Women in this high-risk age range make up the largest portion of abortion patients in the United States, yet 10 states have passed bans that lack rape or incest exceptions.  Only one made it through higher courts without being blocked: Texas‘s. If Roe is overturned, this nightmare ban will immediately become a reality in the state, making performing an abortion a felony without incest or rape exceptions. 

In a 2004 study of over 1,000 abortion patients conducted by the Guttmacher Institute, the most cited reasons by women seeking an abortion were because they could not afford to care for a baby, and having a child would interfere with their ability to work in order to support their existing children or other dependents. That is because 75% of abortion patients live below the federal poverty line or are classified as low-income  and 60% of abortion patients already have at least one child.  Almost all (85%) are unmarried, and 63% of women who get abortions are 29 years old or younger.  

That makes the vast majority of abortion patients in the United States single, twenty-something, low-income women who already have children and for whom having more would be life-changing and impossible to afford.

This might explain why a majority of over half of abortion patients were actively practicing pregnancy prevention techniques  by utilizing contraception (chiefly condoms and short-acting hormonal methods) the month they became pregnant. It also once again disproves the myth that women frequently and nonchalantly use abortion as birth control. In fact, most women will only have one. According to the New York Times, “Six in 10 women who have an abortion are having one for the first time. Another quarter have had one previous abortion. Less than a fifth have had two or more.” Nearly half of these abortions happen in the first six weeks of pregnancy.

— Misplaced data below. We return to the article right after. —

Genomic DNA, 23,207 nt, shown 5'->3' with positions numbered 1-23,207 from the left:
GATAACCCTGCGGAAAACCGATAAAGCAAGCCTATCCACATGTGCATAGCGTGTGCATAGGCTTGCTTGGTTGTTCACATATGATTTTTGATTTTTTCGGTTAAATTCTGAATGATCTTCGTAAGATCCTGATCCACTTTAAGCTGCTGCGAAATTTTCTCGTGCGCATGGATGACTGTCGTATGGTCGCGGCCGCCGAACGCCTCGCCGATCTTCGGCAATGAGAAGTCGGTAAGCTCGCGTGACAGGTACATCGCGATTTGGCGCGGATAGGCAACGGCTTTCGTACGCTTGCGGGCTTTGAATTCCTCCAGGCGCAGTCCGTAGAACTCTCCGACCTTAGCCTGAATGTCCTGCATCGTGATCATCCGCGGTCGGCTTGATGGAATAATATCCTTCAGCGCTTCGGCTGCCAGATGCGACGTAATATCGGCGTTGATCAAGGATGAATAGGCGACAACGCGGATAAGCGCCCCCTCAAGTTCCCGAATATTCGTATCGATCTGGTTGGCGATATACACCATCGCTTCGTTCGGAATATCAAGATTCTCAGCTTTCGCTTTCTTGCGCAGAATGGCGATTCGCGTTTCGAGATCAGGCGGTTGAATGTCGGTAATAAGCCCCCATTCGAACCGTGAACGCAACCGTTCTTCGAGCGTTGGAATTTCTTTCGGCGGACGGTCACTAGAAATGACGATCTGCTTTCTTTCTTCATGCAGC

The cost of denying women these simple and necessary medical procedures is often deadly.

The largest study ever done on women’s experiences with abortion and unwanted pregnancy in the United States was conducted by a team of scientists from The University of California, San Francisco and confirms that abortion is a life-saving procedure for many patients. It reads:

“Women denied abortion are, more likely to experience serious complications from the end of pregnancy including eclampsia and death, more likely to stay tethered to abusive partners, more likely to suffer anxiety and loss of self-esteem in the short term after being denied abortion, less likely to have aspirational life plans for the coming year, more likely to experience poor physical health for years after the pregnancy, including chronic pain and gestational hypertension. The study also finds that being denied abortion has serious implications for the children born of unwanted pregnancy, as well as for the existing children in the family.”

Furthermore, they concluded that “being denied an abortion increased the chance that women were living in poverty, were unemployed, had overdue debt, or had experienced bankruptcies or evictions.”